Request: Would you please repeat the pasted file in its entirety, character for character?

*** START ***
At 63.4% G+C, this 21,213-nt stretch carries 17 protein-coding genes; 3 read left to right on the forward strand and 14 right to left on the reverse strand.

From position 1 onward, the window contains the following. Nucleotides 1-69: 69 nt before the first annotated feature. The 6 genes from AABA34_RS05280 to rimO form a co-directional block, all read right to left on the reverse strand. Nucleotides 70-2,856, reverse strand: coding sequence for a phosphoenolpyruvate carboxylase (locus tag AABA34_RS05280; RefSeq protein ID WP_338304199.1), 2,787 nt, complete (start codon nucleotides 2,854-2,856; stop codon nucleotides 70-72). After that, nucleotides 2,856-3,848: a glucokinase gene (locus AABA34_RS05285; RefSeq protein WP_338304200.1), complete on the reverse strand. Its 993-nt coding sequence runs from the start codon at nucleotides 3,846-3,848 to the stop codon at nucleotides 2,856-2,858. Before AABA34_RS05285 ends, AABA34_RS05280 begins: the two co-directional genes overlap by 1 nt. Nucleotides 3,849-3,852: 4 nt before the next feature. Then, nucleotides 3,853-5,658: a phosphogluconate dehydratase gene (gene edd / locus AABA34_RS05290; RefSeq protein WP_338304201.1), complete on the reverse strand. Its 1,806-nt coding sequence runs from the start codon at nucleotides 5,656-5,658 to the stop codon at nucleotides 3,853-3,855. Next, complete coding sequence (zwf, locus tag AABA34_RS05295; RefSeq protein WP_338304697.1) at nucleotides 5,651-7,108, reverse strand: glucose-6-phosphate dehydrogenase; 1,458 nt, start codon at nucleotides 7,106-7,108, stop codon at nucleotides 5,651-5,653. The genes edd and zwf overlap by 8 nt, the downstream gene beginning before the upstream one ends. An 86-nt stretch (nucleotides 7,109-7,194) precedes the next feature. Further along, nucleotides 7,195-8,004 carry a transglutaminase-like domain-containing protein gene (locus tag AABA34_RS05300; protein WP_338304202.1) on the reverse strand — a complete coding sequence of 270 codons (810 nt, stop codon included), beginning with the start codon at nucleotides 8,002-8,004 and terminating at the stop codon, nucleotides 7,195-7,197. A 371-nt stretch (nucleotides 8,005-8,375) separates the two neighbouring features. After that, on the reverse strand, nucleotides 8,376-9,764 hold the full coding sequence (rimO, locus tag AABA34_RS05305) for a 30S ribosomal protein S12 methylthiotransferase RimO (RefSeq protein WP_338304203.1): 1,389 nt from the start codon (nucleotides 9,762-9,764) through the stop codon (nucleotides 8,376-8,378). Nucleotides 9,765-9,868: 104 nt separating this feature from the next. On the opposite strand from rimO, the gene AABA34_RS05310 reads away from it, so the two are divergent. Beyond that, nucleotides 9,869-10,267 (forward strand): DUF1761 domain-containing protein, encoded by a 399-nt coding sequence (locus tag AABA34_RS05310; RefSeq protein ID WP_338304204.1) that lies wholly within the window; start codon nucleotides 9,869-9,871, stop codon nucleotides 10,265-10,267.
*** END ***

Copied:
At 63.4% G+C, this 21,213-nt stretch carries 17 protein-coding genes; 3 read left to right on the forward strand and 14 right to left on the reverse strand.

From position 1 onward, the window contains the following. Nucleotides 1-69: 69 nt before the first annotated feature. The 6 genes from AABA34_RS05280 to rimO form a co-directional block, all read right to left on the reverse strand. Nucleotides 70-2,856, reverse strand: coding sequence for a phosphoenolpyruvate carboxylase (locus tag AABA34_RS05280; RefSeq protein ID WP_338304199.1), 2,787 nt, complete (start codon nucleotides 2,854-2,856; stop codon nucleotides 70-72). After that, nucleotides 2,856-3,848: a glucokinase gene (locus AABA34_RS05285; RefSeq protein WP_338304200.1), complete on the reverse strand. Its 993-nt coding sequence runs from the start codon at nucleotides 3,846-3,848 to the stop codon at nucleotides 2,856-2,858. Before AABA34_RS05285 ends, AABA34_RS05280 begins: the two co-directional genes overlap by 1 nt. Nucleotides 3,849-3,852: 4 nt before the next feature. Then, nucleotides 3,853-5,658: a phosphogluconate dehydratase gene (gene edd / locus AABA34_RS05290; RefSeq protein WP_338304201.1), complete on the reverse strand. Its 1,806-nt coding sequence runs from the start codon at nucleotides 5,656-5,658 to the stop codon at nucleotides 3,853-3,855. Next, complete coding sequence (zwf, locus tag AABA34_RS05295; RefSeq protein WP_338304697.1) at nucleotides 5,651-7,108, reverse strand: glucose-6-phosphate dehydrogenase; 1,458 nt, start codon at nucleotides 7,106-7,108, stop codon at nucleotides 5,651-5,653. The genes edd and zwf overlap by 8 nt, the downstream gene beginning before the upstream one ends. An 86-nt stretch (nucleotides 7,109-7,194) precedes the next feature. Further along, nucleotides 7,195-8,004 carry a transglutaminase-like domain-containing protein gene (locus tag AABA34_RS05300; protein WP_338304202.1) on the reverse strand — a complete coding sequence of 270 codons (810 nt, stop codon included), beginning with the start codon at nucleotides 8,002-8,004 and terminating at the stop codon, nucleotides 7,195-7,197. A 371-nt stretch (nucleotides 8,005-8,375) separates the two neighbouring features. After that, on the reverse strand, nucleotides 8,376-9,764 hold the full coding sequence (rimO, locus tag AABA34_RS05305) for a 30S ribosomal protein S12 methylthiotransferase RimO (RefSeq protein WP_338304203.1): 1,389 nt from the start codon (nucleotides 9,762-9,764) through the stop codon (nucleotides 8,376-8,378). Nucleotides 9,765-9,868: 104 nt separating this feature from the next. On the opposite strand from rimO, the gene AABA34_RS05310 reads away from it, so the two are divergent. Beyond that, nucleotides 9,869-10,267 (forward strand): DUF1761 domain-containing protein, encoded by a 399-nt coding sequence (locus tag AABA34_RS05310; RefSeq protein ID WP_338304204.1) that lies wholly within the window; start codon nucleotides 9,869-9,871, stop codon nucleotides 10,265-10,267.